[...] I want to suggest that the biggest challenge facing mature democracies is how to restore the social contract between the generations.Please give a full name and location when posting. Comments without this information may be deleted. Recommend:
But I recognise that the obstacles to doing so are daunting. Not the least of these is that the young find it quite hard to compute their own long-term economic interests.
It is surprisingly easy to win the support of young voters for policies that would ultimately make matters even worse for them, like maintaining defined benefit pensions for public employees.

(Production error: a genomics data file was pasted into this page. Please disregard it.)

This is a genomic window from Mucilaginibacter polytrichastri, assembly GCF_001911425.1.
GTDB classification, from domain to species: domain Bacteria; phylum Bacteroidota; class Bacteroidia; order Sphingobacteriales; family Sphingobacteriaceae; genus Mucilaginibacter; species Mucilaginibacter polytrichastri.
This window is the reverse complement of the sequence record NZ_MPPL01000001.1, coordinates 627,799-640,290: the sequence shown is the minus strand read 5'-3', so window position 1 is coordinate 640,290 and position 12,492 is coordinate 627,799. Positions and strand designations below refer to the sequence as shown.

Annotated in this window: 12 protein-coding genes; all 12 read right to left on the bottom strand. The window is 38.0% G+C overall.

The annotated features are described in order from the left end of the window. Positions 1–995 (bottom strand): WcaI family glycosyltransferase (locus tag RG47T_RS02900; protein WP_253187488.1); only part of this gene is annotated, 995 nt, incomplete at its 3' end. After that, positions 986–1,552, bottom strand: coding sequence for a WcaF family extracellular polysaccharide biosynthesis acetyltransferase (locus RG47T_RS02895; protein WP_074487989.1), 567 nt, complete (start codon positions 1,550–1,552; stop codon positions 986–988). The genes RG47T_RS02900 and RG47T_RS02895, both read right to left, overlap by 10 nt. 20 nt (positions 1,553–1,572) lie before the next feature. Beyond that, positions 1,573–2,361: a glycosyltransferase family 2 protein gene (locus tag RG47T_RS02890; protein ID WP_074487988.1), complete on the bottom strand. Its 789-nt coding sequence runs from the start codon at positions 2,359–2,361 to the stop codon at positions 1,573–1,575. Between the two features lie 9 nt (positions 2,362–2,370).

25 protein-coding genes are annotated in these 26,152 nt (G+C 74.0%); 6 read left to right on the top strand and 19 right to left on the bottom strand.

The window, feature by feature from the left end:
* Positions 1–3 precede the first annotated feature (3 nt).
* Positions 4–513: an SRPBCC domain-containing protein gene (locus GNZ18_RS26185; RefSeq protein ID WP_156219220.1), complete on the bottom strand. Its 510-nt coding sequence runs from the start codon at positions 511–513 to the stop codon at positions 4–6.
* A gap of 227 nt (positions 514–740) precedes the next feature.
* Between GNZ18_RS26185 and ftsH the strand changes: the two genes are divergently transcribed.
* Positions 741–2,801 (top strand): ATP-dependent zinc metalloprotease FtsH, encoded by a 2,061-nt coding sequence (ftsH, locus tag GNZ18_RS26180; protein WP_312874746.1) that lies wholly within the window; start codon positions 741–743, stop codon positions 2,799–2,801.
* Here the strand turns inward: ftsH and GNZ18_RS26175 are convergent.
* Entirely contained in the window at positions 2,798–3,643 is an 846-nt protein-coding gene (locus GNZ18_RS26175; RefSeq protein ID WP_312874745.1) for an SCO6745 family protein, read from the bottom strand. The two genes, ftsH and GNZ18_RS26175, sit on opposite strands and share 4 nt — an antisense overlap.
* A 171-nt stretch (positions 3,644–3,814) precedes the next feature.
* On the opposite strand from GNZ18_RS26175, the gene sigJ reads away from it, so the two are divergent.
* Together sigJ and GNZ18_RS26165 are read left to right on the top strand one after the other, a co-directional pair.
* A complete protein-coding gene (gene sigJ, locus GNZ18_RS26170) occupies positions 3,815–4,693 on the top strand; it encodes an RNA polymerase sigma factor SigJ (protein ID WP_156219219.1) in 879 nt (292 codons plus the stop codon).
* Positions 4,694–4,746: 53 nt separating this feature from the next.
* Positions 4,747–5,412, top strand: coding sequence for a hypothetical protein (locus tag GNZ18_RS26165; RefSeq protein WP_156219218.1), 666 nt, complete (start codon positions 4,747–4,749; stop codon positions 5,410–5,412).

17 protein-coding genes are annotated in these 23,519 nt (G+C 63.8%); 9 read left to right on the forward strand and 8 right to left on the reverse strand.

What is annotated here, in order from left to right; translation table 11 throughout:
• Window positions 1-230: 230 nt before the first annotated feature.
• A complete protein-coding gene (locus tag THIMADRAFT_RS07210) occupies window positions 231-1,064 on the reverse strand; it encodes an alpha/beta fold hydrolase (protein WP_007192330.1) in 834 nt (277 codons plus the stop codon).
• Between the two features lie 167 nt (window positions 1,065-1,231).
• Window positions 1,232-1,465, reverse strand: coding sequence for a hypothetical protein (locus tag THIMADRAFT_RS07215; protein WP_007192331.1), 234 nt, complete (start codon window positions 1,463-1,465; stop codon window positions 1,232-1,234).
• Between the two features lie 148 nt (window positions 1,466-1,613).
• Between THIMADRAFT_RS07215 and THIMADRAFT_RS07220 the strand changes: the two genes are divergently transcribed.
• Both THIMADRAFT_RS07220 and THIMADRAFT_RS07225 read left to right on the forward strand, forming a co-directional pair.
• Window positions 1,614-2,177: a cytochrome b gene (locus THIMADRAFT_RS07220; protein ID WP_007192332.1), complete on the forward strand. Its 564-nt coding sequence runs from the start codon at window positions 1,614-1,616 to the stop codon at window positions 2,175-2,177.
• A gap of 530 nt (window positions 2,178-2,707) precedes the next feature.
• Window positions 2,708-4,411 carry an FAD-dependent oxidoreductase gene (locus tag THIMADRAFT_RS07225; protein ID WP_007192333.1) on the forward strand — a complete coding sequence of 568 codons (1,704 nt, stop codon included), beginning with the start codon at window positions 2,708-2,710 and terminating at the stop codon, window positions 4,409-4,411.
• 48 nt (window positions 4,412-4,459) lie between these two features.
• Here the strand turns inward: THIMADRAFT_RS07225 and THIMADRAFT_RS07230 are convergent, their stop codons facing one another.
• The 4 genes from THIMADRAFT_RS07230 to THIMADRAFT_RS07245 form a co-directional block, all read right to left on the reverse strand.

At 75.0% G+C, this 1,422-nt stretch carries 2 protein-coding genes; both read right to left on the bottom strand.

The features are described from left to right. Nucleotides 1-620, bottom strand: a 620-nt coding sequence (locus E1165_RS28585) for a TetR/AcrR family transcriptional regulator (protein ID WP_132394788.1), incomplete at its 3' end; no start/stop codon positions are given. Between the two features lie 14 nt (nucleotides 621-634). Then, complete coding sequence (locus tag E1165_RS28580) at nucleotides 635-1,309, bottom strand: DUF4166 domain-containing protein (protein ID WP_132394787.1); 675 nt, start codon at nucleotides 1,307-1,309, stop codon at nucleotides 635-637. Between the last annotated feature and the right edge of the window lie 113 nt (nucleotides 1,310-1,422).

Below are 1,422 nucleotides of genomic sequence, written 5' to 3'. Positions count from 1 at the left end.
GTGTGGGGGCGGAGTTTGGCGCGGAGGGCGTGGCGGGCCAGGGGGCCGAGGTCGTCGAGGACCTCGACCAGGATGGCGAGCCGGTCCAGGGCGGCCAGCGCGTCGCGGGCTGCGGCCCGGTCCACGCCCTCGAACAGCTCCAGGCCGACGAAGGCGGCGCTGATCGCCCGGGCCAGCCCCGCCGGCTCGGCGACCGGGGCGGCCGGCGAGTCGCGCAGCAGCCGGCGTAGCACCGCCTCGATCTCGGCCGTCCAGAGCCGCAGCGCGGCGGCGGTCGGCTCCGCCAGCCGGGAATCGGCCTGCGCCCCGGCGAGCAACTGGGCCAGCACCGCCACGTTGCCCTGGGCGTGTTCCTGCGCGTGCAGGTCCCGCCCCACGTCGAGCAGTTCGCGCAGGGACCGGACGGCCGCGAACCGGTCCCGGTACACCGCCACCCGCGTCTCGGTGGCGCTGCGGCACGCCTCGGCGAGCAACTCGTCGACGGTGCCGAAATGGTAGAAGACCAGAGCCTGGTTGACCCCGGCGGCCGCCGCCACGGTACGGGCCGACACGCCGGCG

If young Americans knew what was good for them, they would all be in the Tea Party.
A second problem is that today's Western democracies now play such a large part in redistributing income that politicians who argue for cutting expenditures nearly always run into the well-organised opposition of one or both of two groups: recipients of public sector pay and recipients of government benefits.
Is there a constitutional solution to this problem? (Read more)
Sunday, 17 June 2012
Meanwhile, we're all another day older and deeper in debt
As a change from the issues which have dominated this blog for the last couple of weeks, I'd like to suggest people read this post on the BBC News website about another issue of abiding concern to me -- that of debt and interest charges: